The first album I ever bought with my own money was Britney Spears’ …Baby One More Time. I was a nine year old girl in Real America, so my preferences were predictable (if not a complete given). As legend has it, the album was released with the ellipsis in the title because Hit Me Baby One More Time was a reference to sexual promiscuity at best and sadomasochism at worst. And while most nine year olds’ comprehension of sadomasochism was limited in those backwards days, it was extremely important that we not be exposed to even a hint of it, so help us Tipper Gore.
I remember catching wind of the Britney controversy through the elementary grapevine, and learning through muffled giggles that it was some sort of reference to sex. I shrugged and moved on with my adolescent life. My friends and I played the album constantly — under the watchful eyes of our mostly conservative parents, of course.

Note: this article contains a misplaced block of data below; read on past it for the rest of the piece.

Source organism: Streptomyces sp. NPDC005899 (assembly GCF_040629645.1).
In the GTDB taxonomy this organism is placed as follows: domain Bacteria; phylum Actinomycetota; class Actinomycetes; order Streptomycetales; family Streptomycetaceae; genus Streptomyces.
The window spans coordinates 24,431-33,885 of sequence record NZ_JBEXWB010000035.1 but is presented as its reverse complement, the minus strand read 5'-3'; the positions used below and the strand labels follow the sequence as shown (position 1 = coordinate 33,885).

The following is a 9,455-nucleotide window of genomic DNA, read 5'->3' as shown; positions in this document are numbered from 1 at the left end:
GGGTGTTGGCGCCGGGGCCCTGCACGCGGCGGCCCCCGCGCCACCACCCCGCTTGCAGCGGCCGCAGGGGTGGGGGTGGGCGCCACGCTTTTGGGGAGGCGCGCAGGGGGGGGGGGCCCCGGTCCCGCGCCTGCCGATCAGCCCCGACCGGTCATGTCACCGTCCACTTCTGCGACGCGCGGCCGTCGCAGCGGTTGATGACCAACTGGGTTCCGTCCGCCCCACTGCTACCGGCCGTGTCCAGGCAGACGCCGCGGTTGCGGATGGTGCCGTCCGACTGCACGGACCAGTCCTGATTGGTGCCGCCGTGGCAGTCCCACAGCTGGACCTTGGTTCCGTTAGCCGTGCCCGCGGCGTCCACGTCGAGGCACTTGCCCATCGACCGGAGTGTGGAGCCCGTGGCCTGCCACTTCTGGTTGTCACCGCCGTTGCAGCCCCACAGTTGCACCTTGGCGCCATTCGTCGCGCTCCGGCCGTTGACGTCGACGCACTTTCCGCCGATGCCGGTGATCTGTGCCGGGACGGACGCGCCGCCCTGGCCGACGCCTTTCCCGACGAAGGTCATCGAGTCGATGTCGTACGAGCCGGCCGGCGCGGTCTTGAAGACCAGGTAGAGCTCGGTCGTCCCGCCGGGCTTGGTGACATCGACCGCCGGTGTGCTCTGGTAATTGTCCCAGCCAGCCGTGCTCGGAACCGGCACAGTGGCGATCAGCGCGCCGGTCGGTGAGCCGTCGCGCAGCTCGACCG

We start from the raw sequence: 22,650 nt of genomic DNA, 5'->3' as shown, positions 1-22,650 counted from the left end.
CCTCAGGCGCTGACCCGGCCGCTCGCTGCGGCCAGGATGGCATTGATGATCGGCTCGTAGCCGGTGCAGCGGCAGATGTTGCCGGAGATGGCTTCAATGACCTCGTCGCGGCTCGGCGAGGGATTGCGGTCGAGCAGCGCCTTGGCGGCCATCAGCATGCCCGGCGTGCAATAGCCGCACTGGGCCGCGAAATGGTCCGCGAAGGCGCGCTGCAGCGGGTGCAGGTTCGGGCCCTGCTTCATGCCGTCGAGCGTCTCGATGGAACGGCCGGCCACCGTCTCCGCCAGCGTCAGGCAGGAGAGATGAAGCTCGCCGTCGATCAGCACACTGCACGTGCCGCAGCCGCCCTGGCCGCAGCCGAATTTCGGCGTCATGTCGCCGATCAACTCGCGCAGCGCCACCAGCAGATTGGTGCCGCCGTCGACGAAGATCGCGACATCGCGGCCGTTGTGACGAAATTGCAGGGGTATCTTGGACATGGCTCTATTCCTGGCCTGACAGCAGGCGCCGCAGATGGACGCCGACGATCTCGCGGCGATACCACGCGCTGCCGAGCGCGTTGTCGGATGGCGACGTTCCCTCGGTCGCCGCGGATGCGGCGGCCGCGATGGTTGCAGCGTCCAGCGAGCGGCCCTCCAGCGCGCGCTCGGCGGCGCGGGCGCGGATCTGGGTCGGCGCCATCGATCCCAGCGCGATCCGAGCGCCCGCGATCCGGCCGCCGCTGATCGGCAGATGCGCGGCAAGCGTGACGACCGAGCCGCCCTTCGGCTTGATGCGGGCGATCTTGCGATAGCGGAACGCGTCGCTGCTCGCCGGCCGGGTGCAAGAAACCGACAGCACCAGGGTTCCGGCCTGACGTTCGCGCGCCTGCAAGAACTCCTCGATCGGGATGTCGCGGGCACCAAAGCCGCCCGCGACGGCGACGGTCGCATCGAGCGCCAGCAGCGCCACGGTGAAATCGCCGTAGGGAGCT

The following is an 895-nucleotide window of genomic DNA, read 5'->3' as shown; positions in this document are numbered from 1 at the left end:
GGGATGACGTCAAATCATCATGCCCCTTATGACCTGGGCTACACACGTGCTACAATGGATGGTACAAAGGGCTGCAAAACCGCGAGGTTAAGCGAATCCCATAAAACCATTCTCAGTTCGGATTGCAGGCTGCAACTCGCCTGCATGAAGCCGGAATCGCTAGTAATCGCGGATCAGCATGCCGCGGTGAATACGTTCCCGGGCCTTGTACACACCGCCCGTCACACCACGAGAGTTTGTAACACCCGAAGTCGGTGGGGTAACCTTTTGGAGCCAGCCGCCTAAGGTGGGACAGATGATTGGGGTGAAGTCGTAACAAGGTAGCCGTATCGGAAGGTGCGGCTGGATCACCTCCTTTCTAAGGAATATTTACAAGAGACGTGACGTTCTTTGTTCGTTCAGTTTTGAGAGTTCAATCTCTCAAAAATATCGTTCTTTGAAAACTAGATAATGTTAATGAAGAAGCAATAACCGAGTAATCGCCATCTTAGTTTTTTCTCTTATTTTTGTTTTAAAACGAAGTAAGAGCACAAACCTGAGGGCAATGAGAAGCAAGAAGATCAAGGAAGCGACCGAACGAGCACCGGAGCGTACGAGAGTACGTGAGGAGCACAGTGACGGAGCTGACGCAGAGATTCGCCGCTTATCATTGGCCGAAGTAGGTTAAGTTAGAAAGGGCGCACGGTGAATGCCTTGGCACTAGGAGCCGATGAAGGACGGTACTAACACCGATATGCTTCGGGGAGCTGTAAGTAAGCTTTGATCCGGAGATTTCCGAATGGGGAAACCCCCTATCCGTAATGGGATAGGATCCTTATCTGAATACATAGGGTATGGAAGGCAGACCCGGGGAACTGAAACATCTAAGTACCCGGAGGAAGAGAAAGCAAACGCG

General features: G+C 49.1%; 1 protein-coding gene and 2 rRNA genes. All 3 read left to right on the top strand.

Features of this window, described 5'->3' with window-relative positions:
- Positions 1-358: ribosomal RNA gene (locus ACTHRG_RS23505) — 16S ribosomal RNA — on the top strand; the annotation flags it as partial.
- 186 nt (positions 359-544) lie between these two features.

I am not a parent, but I am now a grown up, so perhaps it’s my turn to overanalyze what #kidsthesedays are listening to.
We’ve been indulging in media like it’s our job for as long as we could get away with it; panic over our favorite melodious pastime is unsurprisingly alive and well. Elite nail-biting over the residual effects of music on our toddler brains has a long and amusing history: Before Robin Thicke became the living embodiment of rape culture, we blamed Popeye for window-smashing and the dulcet tones of The Beatles for brutal murders.